Evo 2019 attendees may have been exposed to measles

(Image credit: Evo)

Fans and competitors at Evo 2019, where we enjoyed watching the rise of Pakistani Tekken player Arslan Ash earlier this month, may have been exposed to measles. The good news is that there are currently no cases of infection reported.

Evo 2019 ran from August 1-4 at the Mandalay Bay resort: The Mandalay Bay Convention Center for the first two days, and the Events Center for the finale. From August 1-6, according to a bulletin posted by the Southern Nevada Health District, someone with a confirmed case of measles was also present at various Mandalay Bay locations, as well as the Luxor Hotel, where pre-Evo warmups and other related events were held.

"Because measles can be highly contagious, the Health District is advising people who may have been exposed to review their immunization status and contact their health care providers if they are not fully immunized against measles or have not already had the disease," the Southern Nevada Health District warned. "This measles case was reported in a visitor. There have been no additional cases reported in Clark County residents."

The announcement warns that symptoms can take up to 21 days to present, so even though Evo was a couple of weeks ago, the risk has not yet passed. The measles rash generally appears roughly 14 days after exposure, starting at the hairline, and can last five to six days. The disease can cause serious infections leading to pneumonia, encephalitis, seizures, and death; young children, the elderly, pregnant women, and people with compromised immune systems are particularly vulnerable to complications.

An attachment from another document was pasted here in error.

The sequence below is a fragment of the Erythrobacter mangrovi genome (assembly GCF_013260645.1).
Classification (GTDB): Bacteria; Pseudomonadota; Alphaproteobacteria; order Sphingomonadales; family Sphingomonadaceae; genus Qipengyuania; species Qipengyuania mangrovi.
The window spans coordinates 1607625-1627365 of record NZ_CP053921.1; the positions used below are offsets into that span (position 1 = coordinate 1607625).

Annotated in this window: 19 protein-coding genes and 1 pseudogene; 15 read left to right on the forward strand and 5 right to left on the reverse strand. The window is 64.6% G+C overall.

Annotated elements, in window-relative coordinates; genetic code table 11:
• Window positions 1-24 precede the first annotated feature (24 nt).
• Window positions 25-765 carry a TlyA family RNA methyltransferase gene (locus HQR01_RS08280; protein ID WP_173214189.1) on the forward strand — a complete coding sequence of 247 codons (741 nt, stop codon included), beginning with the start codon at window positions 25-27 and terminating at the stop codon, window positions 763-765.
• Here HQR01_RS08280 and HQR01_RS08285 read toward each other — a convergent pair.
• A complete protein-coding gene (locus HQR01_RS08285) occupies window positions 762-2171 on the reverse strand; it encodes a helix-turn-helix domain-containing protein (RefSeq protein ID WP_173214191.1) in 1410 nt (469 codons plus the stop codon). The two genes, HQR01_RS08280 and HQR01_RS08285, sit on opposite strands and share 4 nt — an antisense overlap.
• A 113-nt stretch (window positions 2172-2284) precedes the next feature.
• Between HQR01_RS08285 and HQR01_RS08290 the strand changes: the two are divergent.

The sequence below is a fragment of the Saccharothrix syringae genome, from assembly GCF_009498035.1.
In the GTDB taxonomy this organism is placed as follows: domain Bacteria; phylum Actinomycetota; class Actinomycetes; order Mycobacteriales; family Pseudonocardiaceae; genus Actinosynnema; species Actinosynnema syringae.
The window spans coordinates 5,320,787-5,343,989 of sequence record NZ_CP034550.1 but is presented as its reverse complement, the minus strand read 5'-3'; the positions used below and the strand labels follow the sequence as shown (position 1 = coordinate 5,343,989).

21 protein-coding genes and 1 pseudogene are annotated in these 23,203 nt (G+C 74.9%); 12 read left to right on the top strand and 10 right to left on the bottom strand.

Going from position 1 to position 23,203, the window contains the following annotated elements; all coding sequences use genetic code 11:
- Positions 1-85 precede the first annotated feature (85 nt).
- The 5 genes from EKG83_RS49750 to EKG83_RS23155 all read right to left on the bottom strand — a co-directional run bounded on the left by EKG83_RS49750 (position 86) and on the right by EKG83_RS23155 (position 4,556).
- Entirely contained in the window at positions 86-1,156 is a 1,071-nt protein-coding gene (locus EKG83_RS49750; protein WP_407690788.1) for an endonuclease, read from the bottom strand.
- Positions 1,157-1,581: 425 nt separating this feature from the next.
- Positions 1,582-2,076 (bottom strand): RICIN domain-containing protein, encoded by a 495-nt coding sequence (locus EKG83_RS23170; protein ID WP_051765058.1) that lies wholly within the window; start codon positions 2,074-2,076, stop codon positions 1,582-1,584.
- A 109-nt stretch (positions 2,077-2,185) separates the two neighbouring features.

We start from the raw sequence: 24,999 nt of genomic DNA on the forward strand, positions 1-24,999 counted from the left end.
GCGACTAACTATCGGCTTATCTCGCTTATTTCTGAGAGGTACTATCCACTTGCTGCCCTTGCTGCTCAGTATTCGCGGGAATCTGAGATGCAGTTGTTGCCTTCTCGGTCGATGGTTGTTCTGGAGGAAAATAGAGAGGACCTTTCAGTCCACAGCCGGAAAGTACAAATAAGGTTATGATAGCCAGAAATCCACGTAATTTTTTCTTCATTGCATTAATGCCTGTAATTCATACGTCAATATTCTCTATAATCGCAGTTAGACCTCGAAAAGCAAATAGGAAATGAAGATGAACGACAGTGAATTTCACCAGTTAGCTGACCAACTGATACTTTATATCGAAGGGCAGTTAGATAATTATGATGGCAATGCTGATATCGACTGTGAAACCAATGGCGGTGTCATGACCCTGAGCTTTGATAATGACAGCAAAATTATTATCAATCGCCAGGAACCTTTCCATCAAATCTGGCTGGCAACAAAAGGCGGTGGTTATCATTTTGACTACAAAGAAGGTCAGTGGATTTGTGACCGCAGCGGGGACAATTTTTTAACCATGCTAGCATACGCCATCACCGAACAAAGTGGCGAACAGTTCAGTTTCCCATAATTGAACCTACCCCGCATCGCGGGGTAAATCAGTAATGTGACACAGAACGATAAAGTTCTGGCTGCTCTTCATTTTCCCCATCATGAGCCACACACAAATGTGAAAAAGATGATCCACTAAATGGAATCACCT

All that said, there's no indication in the announcement of additional cases or a direct connection to Evo, and an Evo rep told Polygon that they're not aware of any attendees being affected, although they're still in the process of confirming. I've reached out for more information and will update if I receive a reply—in the meantime, if you haven't yet had your MMR vaccine and you're able to get one, get your MMR vaccine.

Andy Chalk

Andy has been gaming on PCs from the very beginning, starting as a youngster with text adventures and primitive action games on a cassette-based TRS80. From there he graduated to the glory days of Sierra Online adventures and Microprose sims, ran a local BBS, learned how to build PCs, and developed a longstanding love of RPGs, immersive sims, and shooters. He began writing videogame news in 2007 for The Escapist and somehow managed to avoid getting fired until 2014, when he joined the storied ranks of PC Gamer. He covers all aspects of the industry, from new game announcements and patch notes to legal disputes, Twitch beefs, esports, and Henry Cavill. Lots of Henry Cavill.